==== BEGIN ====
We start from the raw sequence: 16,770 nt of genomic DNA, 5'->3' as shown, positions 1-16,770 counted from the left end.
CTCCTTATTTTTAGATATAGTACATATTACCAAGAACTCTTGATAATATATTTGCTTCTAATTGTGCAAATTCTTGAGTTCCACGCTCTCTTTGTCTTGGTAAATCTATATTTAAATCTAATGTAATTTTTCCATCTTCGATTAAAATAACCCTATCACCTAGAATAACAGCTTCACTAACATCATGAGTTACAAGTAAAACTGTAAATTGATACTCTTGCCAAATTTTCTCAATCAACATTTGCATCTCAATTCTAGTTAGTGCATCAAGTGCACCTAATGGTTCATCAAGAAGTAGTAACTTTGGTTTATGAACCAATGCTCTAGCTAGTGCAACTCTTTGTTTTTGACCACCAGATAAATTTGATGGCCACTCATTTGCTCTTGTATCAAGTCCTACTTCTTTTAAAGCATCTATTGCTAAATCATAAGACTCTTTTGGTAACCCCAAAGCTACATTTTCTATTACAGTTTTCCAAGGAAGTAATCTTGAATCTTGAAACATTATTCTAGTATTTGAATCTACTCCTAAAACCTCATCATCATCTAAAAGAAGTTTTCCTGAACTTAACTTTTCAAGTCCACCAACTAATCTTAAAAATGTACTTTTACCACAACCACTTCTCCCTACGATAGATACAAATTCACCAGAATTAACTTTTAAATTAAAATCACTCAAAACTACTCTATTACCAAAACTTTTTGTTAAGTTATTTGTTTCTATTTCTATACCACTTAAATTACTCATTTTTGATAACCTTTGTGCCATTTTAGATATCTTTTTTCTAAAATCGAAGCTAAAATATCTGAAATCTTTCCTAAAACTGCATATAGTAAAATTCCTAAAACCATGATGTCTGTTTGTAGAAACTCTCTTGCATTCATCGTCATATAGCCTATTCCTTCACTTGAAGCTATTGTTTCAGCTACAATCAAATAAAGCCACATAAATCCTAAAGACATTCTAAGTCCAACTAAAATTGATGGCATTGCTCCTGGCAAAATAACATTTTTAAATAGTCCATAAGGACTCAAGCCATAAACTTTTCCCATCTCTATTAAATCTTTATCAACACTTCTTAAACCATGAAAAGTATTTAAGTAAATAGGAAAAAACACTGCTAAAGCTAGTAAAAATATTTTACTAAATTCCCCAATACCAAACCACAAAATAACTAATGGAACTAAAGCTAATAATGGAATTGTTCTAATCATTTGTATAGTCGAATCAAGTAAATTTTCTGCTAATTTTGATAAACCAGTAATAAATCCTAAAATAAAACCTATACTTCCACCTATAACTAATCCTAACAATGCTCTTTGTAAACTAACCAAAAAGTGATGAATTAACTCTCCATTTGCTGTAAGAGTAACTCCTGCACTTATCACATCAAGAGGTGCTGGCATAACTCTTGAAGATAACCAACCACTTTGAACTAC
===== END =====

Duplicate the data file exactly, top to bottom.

We start from the raw sequence: 16,770 nt of genomic DNA, 5'->3' as shown, positions 1-16,770 counted from the left end.
CTCCTTATTTTTAGATATAGTACATATTACCAAGAACTCTTGATAATATATTTGCTTCTAATTGTGCAAATTCTTGAGTTCCACGCTCTCTTTGTCTTGGTAAATCTATATTTAAATCTAATGTAATTTTTCCATCTTCGATTAAAATAACCCTATCACCTAGAATAACAGCTTCACTAACATCATGAGTTACAAGTAAAACTGTAAATTGATACTCTTGCCAAATTTTCTCAATCAACATTTGCATCTCAATTCTAGTTAGTGCATCAAGTGCACCTAATGGTTCATCAAGAAGTAGTAACTTTGGTTTATGAACCAATGCTCTAGCTAGTGCAACTCTTTGTTTTTGACCACCAGATAAATTTGATGGCCACTCATTTGCTCTTGTATCAAGTCCTACTTCTTTTAAAGCATCTATTGCTAAATCATAAGACTCTTTTGGTAACCCCAAAGCTACATTTTCTATTACAGTTTTCCAAGGAAGTAATCTTGAATCTTGAAACATTATTCTAGTATTTGAATCTACTCCTAAAACCTCATCATCATCTAAAAGAAGTTTTCCTGAACTTAACTTTTCAAGTCCACCAACTAATCTTAAAAATGTACTTTTACCACAACCACTTCTCCCTACGATAGATACAAATTCACCAGAATTAACTTTTAAATTAAAATCACTCAAAACTACTCTATTACCAAAACTTTTTGTTAAGTTATTTGTTTCTATTTCTATACCACTTAAATTACTCATTTTTGATAACCTTTGTGCCATTTTAGATATCTTTTTTCTAAAATCGAAGCTAAAATATCTGAAATCTTTCCTAAAACTGCATATAGTAAAATTCCTAAAACCATGATGTCTGTTTGTAGAAACTCTCTTGCATTCATCGTCATATAGCCTATTCCTTCACTTGAAGCTATTGTTTCAGCTACAATCAAATAAAGCCACATAAATCCTAAAGACATTCTAAGTCCAACTAAAATTGATGGCATTGCTCCTGGCAAAATAACATTTTTAAATAGTCCATAAGGACTCAAGCCATAAACTTTTCCCATCTCTATTAAATCTTTATCAACACTTCTTAAACCATGAAAAGTATTTAAGTAAATAGGAAAAAACACTGCTAAAGCTAGTAAAAATATTTTACTAAATTCCCCAATACCAAACCACAAAATAACTAATGGAACTAAAGCTAATAATGGAATTGTTCTAATCATTTGTATAGTCGAATCAAGTAAATTTTCTGCTAATTTTGATAAACCAGTAATAAATCCTAAAATAAAACCTATACTTCCACCTATAACTAATCCTAACAATGCTCTTTGTAAACTAACCAAAAAGTGATGAATTAACTCTCCATTTGCTGTAAGAGTAACTCCTGCACTTATCACATCAAGAGGTGCTGGCATAACTCTTGAAGATAACCAACCACTTTGAACTAC